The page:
In a nutshell, my father gave me a camera when I was 9 years old and I never got over it. It was a little Kodak Instamatic camera that used film cartridges and was exceptionally simple to use.
The reason for that gift was a family trip to Toronto, Canada for Expo 67. We piled in the car for a leisurely trip through New England and on to Toronto. When he bought me the camera he did not take into account the expense of continually replacing film cartridges. I was hooked and the shutter kept clicking.
I graduated to better cameras, joined the high school yearbook and newspaper and finally ended up in photography school. I only stayed a year as I found I was learning more on my own than I was being instructed. I took the balance of tuition money and invested in “pro” gear, (an inaccurate term if ever there was), and I was off. I opened a studio and later went to work for a non-profit as their assistant director of communications where my photography was put to good use.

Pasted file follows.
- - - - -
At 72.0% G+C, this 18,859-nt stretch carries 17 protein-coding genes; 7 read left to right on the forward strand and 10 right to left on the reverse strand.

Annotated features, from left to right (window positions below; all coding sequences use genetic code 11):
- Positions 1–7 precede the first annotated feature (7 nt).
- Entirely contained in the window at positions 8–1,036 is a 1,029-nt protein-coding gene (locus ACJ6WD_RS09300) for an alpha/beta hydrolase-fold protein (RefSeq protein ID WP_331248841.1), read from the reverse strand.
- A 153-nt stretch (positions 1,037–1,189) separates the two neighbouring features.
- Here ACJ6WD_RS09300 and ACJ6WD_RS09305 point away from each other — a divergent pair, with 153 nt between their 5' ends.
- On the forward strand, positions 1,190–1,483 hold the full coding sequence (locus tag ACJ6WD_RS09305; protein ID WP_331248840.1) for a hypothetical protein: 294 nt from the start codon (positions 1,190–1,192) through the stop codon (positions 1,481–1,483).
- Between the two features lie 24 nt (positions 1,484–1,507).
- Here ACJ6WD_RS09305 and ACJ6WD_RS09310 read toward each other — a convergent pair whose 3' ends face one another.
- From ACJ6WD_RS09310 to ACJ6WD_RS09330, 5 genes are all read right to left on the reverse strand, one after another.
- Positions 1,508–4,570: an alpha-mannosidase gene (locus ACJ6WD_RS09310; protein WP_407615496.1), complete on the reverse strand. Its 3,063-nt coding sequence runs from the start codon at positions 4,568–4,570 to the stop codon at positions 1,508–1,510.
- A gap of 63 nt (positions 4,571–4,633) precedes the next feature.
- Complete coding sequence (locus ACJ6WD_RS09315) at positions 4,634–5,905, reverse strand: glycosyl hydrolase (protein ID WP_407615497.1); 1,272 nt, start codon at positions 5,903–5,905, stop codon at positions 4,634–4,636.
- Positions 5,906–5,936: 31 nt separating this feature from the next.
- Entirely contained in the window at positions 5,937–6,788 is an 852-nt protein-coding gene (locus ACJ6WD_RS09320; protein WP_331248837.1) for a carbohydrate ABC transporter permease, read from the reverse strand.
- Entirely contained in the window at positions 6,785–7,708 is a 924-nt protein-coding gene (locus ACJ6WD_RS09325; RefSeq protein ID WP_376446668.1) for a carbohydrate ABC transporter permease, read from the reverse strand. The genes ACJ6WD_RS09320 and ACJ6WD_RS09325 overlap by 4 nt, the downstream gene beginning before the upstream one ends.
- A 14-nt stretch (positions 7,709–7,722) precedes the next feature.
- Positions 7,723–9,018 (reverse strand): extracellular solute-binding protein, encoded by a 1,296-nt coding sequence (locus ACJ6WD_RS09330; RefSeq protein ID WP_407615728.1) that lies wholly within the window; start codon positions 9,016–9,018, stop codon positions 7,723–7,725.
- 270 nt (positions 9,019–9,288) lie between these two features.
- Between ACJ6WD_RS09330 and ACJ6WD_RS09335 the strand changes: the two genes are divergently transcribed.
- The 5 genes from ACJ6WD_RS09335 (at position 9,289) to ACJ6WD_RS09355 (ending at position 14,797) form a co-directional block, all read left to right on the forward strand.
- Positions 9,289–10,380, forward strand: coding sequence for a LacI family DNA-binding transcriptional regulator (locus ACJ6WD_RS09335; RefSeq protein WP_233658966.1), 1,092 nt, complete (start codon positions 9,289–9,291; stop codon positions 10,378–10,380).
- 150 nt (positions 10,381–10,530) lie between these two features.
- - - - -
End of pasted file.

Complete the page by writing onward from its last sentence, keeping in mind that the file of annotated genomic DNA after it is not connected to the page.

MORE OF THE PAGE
I was in the midst of the film-to-digital shift, and after having used both, I can say I’d never go back to film.
Now I shoot mostly landscapes, fine art and portraits. Of those the portraits are my favorite. I love getting to know people and doing visual studies of them. I’m not a sit ’em down for five minutes and snap a few type of photographer. I like to take my time.
If you need an engaging portrait, just give me a shout and we’ll see what develops (sorry).